“ Lovely the wood, waters, meadows,combes,vales,
All the air things wear that build this world of Wales;
Only the inmate does not correspond:”
No wonder perhaps that in “Heaven-Haven: A Nun takes the Veil” sanctuary is sought from any unsettling onslaught to the senses from the natural world:
“I have asked to be Where no storms come,
Where the green swell is in the havens dumb,
And out of the swing of the sea.”
Helen Macdonald also has a great affinity with landscapes. She describes how they “bring an exhilarating,on-tiptoe sense that a deep revelation is at hand” and talks about the “presumption of organic connections to a landscape, a sense of belonging sanctified through an appeal to your own imagined lineage”.
Hopkins for his part sets out to describe a divine rather than human connection to landscape, a pure rather than an organic chemical reaction between observer and landscape, a sense of belonging to God rather than to humankind:
“These things,these things were here and but the beholder
Wanting; which two when they once meet,
The heart rears wings bold and bolder
And hurls for him, O half hurls earth for him off under his feet”
If the landscape is a blank green field that cannot love you back, it can still act as a literal springboard to the love of God. “These things were here and but the beholder wanting….” Just as Wordsworth’s “Intimations of Immortality” could as easily be called “Intimations of Mortality”, so too does Hopkins reveal an anxiety about the permanence or impermanence of the world, which is both fathered forth by God and yet soured with sinning. Helen Macdonald puts it well: “ There is a time in life when you expect the world to be always full of new things. And then comes a day when you realise that is not how it will be at all. You see that life will become a thing made of holes. Absences.Losses. Things that were there and are no longer.” The poignancy of “Binsey Poplars” lies in the physical holes made in our landscape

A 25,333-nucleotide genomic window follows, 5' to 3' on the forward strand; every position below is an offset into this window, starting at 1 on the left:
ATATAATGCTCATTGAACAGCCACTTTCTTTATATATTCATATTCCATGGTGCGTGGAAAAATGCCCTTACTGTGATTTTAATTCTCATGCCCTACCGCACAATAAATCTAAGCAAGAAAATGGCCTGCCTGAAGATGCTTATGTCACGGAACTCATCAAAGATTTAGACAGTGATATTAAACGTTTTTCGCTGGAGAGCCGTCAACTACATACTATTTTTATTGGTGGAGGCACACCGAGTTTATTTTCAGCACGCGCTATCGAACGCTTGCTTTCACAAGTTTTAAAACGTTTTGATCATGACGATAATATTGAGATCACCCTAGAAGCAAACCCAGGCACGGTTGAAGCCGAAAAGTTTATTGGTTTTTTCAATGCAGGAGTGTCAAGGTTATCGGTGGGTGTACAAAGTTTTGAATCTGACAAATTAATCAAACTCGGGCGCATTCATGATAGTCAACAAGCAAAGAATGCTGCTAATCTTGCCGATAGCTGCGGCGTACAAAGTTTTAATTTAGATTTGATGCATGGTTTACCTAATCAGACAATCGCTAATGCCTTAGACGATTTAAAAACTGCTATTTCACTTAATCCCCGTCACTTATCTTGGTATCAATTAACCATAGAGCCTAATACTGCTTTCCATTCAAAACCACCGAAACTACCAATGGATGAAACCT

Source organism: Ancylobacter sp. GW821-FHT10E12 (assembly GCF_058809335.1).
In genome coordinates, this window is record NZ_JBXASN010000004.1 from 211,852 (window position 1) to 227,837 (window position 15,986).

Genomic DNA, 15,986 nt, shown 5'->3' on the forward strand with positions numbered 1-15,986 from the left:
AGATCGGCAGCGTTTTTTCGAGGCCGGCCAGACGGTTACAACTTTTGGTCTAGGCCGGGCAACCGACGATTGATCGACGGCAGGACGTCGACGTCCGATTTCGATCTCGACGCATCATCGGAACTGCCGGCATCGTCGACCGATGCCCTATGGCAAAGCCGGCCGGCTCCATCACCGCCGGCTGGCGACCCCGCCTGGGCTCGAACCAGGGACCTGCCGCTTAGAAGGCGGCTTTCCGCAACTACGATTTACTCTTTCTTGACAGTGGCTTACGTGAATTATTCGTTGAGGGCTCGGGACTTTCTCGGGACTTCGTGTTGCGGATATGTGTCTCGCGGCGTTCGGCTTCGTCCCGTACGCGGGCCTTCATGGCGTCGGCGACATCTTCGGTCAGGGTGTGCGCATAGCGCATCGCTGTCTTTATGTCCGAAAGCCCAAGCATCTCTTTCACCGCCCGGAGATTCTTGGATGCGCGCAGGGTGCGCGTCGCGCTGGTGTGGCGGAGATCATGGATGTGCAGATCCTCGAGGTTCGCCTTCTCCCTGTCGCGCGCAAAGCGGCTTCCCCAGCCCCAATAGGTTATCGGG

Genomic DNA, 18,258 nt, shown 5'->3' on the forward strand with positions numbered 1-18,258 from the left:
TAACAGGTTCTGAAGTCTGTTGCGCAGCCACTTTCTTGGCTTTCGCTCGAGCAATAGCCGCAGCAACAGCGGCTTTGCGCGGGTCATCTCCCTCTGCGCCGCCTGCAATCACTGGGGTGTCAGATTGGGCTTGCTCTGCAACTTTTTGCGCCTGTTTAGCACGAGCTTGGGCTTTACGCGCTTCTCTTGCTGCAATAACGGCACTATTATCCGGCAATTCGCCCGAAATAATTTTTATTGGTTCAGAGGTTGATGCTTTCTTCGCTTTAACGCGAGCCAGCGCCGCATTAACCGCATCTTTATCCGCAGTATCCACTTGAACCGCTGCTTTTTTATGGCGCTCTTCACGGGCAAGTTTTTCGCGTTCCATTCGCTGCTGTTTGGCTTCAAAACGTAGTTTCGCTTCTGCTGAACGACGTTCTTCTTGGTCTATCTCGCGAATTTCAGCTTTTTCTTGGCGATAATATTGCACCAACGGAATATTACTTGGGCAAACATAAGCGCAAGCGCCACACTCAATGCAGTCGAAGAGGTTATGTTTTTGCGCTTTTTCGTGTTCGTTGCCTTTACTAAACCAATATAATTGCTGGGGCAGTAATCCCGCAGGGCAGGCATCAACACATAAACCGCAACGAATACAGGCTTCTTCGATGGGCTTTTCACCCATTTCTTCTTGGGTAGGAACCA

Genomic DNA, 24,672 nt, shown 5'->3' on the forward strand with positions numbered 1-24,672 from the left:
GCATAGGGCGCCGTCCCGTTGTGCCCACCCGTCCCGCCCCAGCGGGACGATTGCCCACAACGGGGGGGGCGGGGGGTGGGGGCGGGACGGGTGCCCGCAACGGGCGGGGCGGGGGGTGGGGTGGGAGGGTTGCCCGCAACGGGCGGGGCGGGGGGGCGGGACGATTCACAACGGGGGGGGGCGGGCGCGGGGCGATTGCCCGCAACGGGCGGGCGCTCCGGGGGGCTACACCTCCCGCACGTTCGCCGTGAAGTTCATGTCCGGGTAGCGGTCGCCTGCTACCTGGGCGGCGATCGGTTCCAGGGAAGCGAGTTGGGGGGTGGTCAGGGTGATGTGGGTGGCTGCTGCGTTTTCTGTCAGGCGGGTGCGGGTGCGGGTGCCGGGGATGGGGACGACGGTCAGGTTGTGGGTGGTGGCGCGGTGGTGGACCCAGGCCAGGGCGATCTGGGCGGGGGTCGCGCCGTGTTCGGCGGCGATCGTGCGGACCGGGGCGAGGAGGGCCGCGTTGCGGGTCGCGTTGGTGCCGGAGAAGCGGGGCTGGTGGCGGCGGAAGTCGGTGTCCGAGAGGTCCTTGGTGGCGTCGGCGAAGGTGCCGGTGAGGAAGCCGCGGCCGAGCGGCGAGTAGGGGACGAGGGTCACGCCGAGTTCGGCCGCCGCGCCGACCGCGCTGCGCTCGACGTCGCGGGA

“Where we, even where we mean
To mend her we end her,
When we hew or delve:
After-comers cannot guess the beauty been.
Ten or twelve, only ten or twelve/Strokes of havoc unselve
The sweet especial scene.”
Landscape is thus a symbol of both what has always been there, and what has gone never to return, and this stress is never far below the surface in Hopkins’s depiction of it. Hopkins has documented his own personal struggles with his faith and with unspecified, but easily guessed at, temptations of the flesh and spirit. His landscape of the dark night of the soul is unique and terrifying…
“O the mind,mind has mountains; cliffs of fall
and the vicious circle of anxiety perfectly expressed -“this tormented mind with this tormented mind tormenting yet” A complicated man indeed and, as Catherine Phillips says in her introduction to a collection of his works, “That he experienced severe depression and anxiety is clear from all his writing” But as a Jesuit priest Hopkins would have died in the sure and certain hope of resurrection in the body: “Man’s spirit will be flesh-bound,when found at best, But unencumbered” Spirit and flesh, monk and beast, connected at last. “Only connect the prose and the passion, and both will be exalted, and human love will be seen at its height.”